At 88 years old Bob Arum is not just one of boxing's most powerful men, he's also one of the oldest — and he knows it.
Arum still has a thirst for deal-making, promoting championship events around the world, and signing young athletes. But he recently told Business Insider that those fighters — some more than 60 years younger than he is — may not win a world title, become a superstar, and bank millions of dollars until after he has died.
His voice almost breaks as he says this. Signing talent still excites him, he said. “But it fills me with a lot of regret because I'm a realist about longevity.”
Crowning champions is what Arum does best, you see. He's promoted many, if not all, of the historically great fighters you can think of right now, from Muhammad Ali, Sugar Ray Leonard, and Evander Holyfield, to Oscar de la Hoya, Floyd Mayweather, and Manny Pacquiao.
I realize [my] clock will run out and I don't know if that happens before or after the kid becomes a champion.
He still has a hulking stable and late last year added a baby-faced assassin to his Top Rank fight firm, the 17-year-old Puerto Rican phenom Xander Zayas.
The Zayas family met Arum when the athlete was 16, and Arum told us it was not long before he realized the star potential which had walked into his Las Vegas office.
Puerto Rico is a boxing-crazed country, has been a conveyor belt of talent in recent decades, and New York City — with its latino communities — has proven to be a winning city to host fights featuring Puerto Ricans.
A decorated amateur boxer, Zayas wanted to turn professional before the Olympic cycle. Top Rank did not want to miss out on signing a fighter who would be its youngest prospect ever — not after Arum saw for himself the future that may lie ahead — and so Top Rank wanted Zayas to turn pro with them.
“He was 16 years old and he came to the office with his mother, step father, and his sister, and they were really tall people. Mother and sister were each at least 6-foot tall.
“I looked at the kid … they showed me clips of amateur fights. And I realized I had a kid in front of me who was a welterweight who would probably end up at light heavyweight or heavyweight.
“He has a lot of talent, a lovely kid who you sort of fall in love with.
“We signed him to a contract and got it approved in a court in Nevada because he was a minor, still is. Most places you can't fight until 18, but there are certain places in the United States to fight professionally at 17 — Nevada luckily, Texas, and New Jersey are three places.”
When asked about having to relate to men much younger than him, Arum said: “I'm in great health but I realize at some time in the future the clock will run out and I don't know if that happens before or after the kid becomes a champion.
“I would hate to be gone when that happens, but we don't know. As I sign younger kids and I get older, the idea that I'll be there jumping in the ring when he wins a world title becomes less realistic.”
How Arum and Top Rank develops talent
Arum and Top Rank have a tested method when it comes to scouting, nurturing talent, and turning potential into experience — and experience into champion status.
The process, in brief, is this:
- Identify talent in the amateur scene
- Put them in the right professional fights at the right times
- Once their skill and experience has developed, book them in bouts which punctuate their greatness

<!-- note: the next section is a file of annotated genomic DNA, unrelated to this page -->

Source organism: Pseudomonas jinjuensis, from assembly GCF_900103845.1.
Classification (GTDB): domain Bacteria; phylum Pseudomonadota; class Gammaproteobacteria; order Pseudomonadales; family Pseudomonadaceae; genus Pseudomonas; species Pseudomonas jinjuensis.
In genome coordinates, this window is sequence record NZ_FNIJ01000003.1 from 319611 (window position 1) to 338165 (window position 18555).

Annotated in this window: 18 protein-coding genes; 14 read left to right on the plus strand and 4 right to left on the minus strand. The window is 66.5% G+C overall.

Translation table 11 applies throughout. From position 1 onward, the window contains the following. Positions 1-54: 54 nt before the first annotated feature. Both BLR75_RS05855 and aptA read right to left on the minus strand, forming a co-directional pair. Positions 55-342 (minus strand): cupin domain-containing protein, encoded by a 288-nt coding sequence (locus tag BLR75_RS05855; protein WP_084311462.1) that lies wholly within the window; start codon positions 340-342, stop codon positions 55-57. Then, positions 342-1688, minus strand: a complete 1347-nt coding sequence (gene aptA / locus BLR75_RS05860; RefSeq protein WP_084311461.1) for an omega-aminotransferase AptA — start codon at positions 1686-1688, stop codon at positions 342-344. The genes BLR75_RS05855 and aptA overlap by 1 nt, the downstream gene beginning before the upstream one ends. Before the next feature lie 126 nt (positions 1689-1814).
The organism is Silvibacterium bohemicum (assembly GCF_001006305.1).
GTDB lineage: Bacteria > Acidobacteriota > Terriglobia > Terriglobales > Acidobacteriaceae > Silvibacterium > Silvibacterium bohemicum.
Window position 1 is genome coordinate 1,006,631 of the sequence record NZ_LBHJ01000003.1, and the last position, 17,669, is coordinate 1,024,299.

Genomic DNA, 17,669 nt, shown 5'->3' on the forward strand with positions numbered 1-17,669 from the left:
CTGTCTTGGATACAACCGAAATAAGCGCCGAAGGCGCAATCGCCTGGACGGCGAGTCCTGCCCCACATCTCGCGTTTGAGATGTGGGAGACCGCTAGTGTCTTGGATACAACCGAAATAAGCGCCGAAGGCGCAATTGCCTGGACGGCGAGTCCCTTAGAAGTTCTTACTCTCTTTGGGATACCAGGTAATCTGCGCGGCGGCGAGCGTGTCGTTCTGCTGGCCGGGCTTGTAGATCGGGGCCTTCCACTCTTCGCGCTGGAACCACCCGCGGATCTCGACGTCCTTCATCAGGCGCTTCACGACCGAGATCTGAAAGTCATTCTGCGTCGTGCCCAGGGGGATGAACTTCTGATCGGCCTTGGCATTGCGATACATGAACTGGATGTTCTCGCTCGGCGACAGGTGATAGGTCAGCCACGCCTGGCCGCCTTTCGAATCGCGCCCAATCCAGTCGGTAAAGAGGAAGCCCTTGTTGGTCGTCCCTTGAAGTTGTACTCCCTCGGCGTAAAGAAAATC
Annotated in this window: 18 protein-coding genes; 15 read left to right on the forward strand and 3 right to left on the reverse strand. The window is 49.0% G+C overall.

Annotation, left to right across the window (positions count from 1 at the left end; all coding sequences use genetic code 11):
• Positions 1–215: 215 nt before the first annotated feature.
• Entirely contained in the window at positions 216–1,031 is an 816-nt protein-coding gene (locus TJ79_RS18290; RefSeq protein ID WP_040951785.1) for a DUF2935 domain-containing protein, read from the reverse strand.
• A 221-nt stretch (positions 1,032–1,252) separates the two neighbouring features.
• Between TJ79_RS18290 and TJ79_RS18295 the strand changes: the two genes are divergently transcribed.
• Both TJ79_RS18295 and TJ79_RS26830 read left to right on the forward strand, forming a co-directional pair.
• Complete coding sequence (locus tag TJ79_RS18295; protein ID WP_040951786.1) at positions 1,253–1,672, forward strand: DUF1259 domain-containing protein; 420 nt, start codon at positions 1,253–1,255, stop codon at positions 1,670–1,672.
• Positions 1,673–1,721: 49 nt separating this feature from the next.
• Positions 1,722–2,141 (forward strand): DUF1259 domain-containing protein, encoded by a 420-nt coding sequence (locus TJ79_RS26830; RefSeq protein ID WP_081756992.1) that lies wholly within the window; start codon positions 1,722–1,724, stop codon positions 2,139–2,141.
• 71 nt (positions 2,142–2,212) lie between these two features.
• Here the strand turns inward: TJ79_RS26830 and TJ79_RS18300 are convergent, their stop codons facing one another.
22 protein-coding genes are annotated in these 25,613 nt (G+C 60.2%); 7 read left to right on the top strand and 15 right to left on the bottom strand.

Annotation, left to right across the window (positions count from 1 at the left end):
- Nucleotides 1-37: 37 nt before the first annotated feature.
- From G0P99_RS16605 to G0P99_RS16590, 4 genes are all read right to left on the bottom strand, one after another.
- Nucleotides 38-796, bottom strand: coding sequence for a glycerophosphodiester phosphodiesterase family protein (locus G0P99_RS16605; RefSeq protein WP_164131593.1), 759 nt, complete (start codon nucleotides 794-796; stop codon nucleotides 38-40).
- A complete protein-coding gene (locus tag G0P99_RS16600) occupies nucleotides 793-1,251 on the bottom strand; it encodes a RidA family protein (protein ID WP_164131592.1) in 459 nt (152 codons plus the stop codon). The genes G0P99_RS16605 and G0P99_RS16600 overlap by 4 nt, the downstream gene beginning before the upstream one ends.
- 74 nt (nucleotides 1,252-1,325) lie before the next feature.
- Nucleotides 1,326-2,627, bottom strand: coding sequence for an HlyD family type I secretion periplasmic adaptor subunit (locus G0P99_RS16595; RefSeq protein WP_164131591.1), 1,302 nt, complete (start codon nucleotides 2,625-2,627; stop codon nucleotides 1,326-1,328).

“We have three tremendously able matchmakers who have been around and have great eyes,” Arum said. “They spot talent in the amateur ranks, particularly in the Olympics.
“Other kids are hidden under a barrel and emerge after their amateur careers, and they [Top Rank scouts] spot them then.
“We've been very successful in acquiring talent and then directing that talent in the right direction so that most of them become superstars. That was what we did with Floyd Mayweather, with Oscar de la Hoya, and with Manny Pacquiao to a great extent.”
“Without talent, we're not alchemists and can't turn lead into gold,” Arum told us. “But, again, we have a great track record of taking these talented kids, making the right fights for them, and moving them along.”
Arum used the example of the WBC and WBO super lightweight world title holder Jose Carlos Ramirez, a 27-year-old American who blossomed late to enjoy a thumping 2018, a year which saw him crowned champion.
“This kid from Fresno, Jose Ramirez, a member of the US Olympic team … when he came out there was serious debate whether he'd be a star.
“Initially, though he won his early fights, he didn't look like a world beater but finally you could see the improvement in every fight. He won a championship against a very good fighter at Madison Square Garden [vs. Amir Imam in New York, 2018].
“He then won a championship with another organization [by beating Maurice Hooker in Arlington, Texas, 2019], so he now holds two titles.”
Arum is sending Ramirez to China, where he will defend both of those championships against Viktor Postol at the Mission Hills in Haikou in a bout which takes place on February 2 and will be broadcast back to fight fans in America.
But while Ramirez blossomed late, it is yet unclear the path Arum and Top Rank will take the teenage Zayas down — whether he will win a world title early in his career, late, or even at all.
Currently, he is two fights into his professional career with two wins, both of which were knockouts. His third will take place this weekend, as he takes on Corey Champion in a four-round bout at the Hard Rock Live in Atlantic City, New Jersey — one of the few places which allows 17-year-olds to fight.
If Zayas goes on to become a champion at the same age as Ramirez, it will be in 2028, and Arum would be in his late 90s.
But if Zayas wins a world title at the same age as Pacquiao did in 1998, when the Filipino was 19, it will happen far sooner — 2022.
In that scenario, few would be happier than Arum.